This story is part of a special Inlander Cat Friday series, Inland Northwest Business Cats, profiling cats who hang out or live at local businesses. Read the previous post here.
It's been a while since we've been able to get out of the office and into the community to report about the cats that help make some local business owners' jobs a little livelier. But the "Inland Northwest Business Cats" series lives on, and we still have a pretty lengthy list of businesses in town that are reportedly home to a feline or two.
We discovered the cats at Interiors by Robin, in the Garland Business District, purely by chance. One evening after seeing a hilarious show at the nearby comedy venue the Blue Door Theatre, my companion and I passed by the next-door business and noticed two very contented cats sleeping near the shop's front window, one lounging on a small decorative bench, and the other curled up right on the other side of the glass. Cat lovers like me don't forget about unusual sightings like that, and I mentally filed the memory for future reference.
Recently, I met the interior design studio's owner, Robin Hoffman, and her two resident kitties, Dolly and Keekee, short for "Keekeelishus."
The two shop cats definitely weren't planned fixtures for the business, Hoffman tells me.
On a frigid January day back in 2006, Hoffman says she was bringing in supplies through the store's alleyway garage door, when a skinny little cat zipped inside to escape the cold.
"I was just kind of torn," Hoffman says. "I already had multiple cats at home so I thought well, she can stay here."
This wasn't the only surprise in store.
"Maybe a month went by, and I noticed kind of a roundness to her belly, and I thought it was just because she’s getting fed and things are getting better for her," Hoffman continued. "Then one day a lady came by and said, 'that cat’s pregnant,’ and I think I was in denial."
Sure enough, weeks later the little stray cat, which Hoffman named Dolly, had her kittens in the back of the shop, surprising an intern who discovered the kittens one morning.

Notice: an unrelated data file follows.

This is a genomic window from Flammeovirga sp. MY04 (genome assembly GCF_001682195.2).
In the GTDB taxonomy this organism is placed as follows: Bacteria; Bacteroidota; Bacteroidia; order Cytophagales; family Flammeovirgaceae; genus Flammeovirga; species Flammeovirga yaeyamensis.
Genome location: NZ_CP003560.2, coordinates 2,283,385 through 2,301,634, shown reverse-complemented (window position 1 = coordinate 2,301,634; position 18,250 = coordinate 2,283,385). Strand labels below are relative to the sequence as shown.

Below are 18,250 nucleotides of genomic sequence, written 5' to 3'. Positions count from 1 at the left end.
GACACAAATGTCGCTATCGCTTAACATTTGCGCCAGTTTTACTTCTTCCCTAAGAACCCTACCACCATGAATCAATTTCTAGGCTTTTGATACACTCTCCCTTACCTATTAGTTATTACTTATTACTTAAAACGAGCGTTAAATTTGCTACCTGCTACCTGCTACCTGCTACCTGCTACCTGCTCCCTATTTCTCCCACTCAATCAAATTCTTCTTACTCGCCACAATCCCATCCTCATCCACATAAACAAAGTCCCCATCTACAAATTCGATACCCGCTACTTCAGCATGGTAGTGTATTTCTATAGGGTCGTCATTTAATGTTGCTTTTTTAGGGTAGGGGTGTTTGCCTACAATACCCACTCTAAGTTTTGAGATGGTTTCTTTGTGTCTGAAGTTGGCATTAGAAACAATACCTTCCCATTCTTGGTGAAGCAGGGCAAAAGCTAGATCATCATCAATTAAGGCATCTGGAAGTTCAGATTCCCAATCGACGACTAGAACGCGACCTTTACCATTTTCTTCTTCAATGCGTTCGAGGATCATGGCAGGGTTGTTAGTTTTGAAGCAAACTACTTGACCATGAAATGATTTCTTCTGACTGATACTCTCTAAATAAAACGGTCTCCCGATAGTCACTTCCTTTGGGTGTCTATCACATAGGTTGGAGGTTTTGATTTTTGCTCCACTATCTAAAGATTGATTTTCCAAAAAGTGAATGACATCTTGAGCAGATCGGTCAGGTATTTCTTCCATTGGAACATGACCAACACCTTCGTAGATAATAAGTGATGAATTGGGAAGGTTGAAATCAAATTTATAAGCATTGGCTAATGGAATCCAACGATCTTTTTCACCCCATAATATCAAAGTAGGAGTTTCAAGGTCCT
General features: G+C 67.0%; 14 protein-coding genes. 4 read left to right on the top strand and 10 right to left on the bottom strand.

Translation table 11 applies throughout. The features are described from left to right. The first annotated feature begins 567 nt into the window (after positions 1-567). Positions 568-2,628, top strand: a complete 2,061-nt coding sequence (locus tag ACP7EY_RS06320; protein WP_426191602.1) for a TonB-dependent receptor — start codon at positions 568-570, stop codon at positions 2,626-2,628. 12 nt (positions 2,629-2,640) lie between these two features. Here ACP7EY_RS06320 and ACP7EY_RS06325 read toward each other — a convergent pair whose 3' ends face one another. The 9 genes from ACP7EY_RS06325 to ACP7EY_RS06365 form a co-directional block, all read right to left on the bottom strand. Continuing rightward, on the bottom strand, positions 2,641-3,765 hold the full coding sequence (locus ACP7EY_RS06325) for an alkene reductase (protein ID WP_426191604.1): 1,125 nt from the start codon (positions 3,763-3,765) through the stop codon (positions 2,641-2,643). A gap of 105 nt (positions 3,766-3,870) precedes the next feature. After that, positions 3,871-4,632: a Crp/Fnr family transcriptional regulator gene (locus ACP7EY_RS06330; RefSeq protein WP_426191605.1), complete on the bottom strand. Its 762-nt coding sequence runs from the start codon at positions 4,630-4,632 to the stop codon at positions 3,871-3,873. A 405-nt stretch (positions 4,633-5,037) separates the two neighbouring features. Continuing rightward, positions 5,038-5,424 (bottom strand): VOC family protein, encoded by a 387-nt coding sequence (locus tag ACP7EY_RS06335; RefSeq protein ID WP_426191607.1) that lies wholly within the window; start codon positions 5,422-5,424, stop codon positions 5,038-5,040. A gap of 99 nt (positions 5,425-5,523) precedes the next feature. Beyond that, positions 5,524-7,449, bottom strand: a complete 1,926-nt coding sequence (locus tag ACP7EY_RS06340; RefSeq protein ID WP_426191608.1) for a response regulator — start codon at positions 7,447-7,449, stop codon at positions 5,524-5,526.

Because Hoffman planned to keep Dolly at the store as its resident kitty — she already had four of her own cats at home — she didn't want the new mother to get lonely. After finding homes for three of the four kittens, she chose to keep a smoke grey male, named Keekee.
The two have certainly made a name for themselves on the block, lined with shops and restaurants, and Hoffman says "everybody knows about the cats on Garland."
"I would say 99 percent of people come in because of the cats, just to pet them," she says.
Sometimes, when they're sleeping in the store window, passersby stop and gawk and Hoffman hears questioning if the cats are real or part of the window display.
When they're not sleeping in the front windows, Dolly and Keekee enjoy hiding behind the numerous wood, carpet and tile displays in the quaint interior design studio, or scratching up Hoffman's fabric sample books. The enjoy keeping her company, since she's usually the only person there all day. Hoffman says the cats usually prefer to lay on one of two leopard print bar stools at a large workspace in the middle of the room, littered with paint and fabric swatches and sketches of floor plans.
If it weren't for Hoffman's decision to let Dolly stay, who knows what would have happened to the pregnant young cat. She's sure the young mother was a stray. She had no collar and no one ever came looking for her, and Hoffman doubts she would have had a more favorable fate on the streets. And while Dolly doesn't always enjoy being around her son, the two still get along well and Hoffman often finds them snuggled up together, napping or grooming one another.
Tell us of any local Inland Northwest businesses you know of that have a part- or full-time resident feline and we’ll consider them for a future profile for our "Business Cats of the Inland Northwest" series! Email suggestions to firstname.lastname@example.org.
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